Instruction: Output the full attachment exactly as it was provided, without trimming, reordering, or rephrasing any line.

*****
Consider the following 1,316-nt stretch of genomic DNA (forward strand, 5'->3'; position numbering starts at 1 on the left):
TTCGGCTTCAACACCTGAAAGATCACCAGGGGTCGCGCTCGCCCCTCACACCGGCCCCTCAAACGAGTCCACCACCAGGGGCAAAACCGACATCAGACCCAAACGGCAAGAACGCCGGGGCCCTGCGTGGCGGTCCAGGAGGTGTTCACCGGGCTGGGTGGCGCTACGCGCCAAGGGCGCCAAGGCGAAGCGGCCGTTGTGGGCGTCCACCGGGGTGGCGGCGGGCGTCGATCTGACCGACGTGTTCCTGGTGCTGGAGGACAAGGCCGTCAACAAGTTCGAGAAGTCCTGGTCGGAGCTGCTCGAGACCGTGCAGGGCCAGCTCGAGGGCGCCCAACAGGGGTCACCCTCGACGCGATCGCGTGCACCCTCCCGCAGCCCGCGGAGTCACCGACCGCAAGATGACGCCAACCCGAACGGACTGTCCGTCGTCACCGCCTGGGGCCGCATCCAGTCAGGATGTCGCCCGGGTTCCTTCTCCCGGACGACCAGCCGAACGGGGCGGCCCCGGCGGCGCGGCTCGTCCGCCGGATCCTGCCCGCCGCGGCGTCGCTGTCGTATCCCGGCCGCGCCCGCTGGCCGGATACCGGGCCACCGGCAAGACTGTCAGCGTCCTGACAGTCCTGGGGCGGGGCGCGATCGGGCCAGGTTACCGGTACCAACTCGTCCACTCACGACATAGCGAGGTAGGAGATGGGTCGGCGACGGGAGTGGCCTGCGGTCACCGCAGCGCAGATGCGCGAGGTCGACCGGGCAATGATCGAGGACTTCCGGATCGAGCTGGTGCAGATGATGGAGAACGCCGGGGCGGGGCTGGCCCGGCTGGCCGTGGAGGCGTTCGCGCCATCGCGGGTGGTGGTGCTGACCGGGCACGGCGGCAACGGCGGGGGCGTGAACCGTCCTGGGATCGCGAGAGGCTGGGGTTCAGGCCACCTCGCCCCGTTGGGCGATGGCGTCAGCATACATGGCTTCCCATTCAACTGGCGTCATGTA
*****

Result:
Consider the following 1,316-nt stretch of genomic DNA (forward strand, 5'->3'; position numbering starts at 1 on the left):
TTCGGCTTCAACACCTGAAAGATCACCAGGGGTCGCGCTCGCCCCTCACACCGGCCCCTCAAACGAGTCCACCACCAGGGGCAAAACCGACATCAGACCCAAACGGCAAGAACGCCGGGGCCCTGCGTGGCGGTCCAGGAGGTGTTCACCGGGCTGGGTGGCGCTACGCGCCAAGGGCGCCAAGGCGAAGCGGCCGTTGTGGGCGTCCACCGGGGTGGCGGCGGGCGTCGATCTGACCGACGTGTTCCTGGTGCTGGAGGACAAGGCCGTCAACAAGTTCGAGAAGTCCTGGTCGGAGCTGCTCGAGACCGTGCAGGGCCAGCTCGAGGGCGCCCAACAGGGGTCACCCTCGACGCGATCGCGTGCACCCTCCCGCAGCCCGCGGAGTCACCGACCGCAAGATGACGCCAACCCGAACGGACTGTCCGTCGTCACCGCCTGGGGCCGCATCCAGTCAGGATGTCGCCCGGGTTCCTTCTCCCGGACGACCAGCCGAACGGGGCGGCCCCGGCGGCGCGGCTCGTCCGCCGGATCCTGCCCGCCGCGGCGTCGCTGTCGTATCCCGGCCGCGCCCGCTGGCCGGATACCGGGCCACCGGCAAGACTGTCAGCGTCCTGACAGTCCTGGGGCGGGGCGCGATCGGGCCAGGTTACCGGTACCAACTCGTCCACTCACGACATAGCGAGGTAGGAGATGGGTCGGCGACGGGAGTGGCCTGCGGTCACCGCAGCGCAGATGCGCGAGGTCGACCGGGCAATGATCGAGGACTTCCGGATCGAGCTGGTGCAGATGATGGAGAACGCCGGGGCGGGGCTGGCCCGGCTGGCCGTGGAGGCGTTCGCGCCATCGCGGGTGGTGGTGCTGACCGGGCACGGCGGCAACGGCGGGGGCGTGAACCGTCCTGGGATCGCGAGAGGCTGGGGTTCAGGCCACCTCGCCCCGTTGGGCGATGGCGTCAGCATACATGGCTTCCCATTCAACTGGCGTCATGTA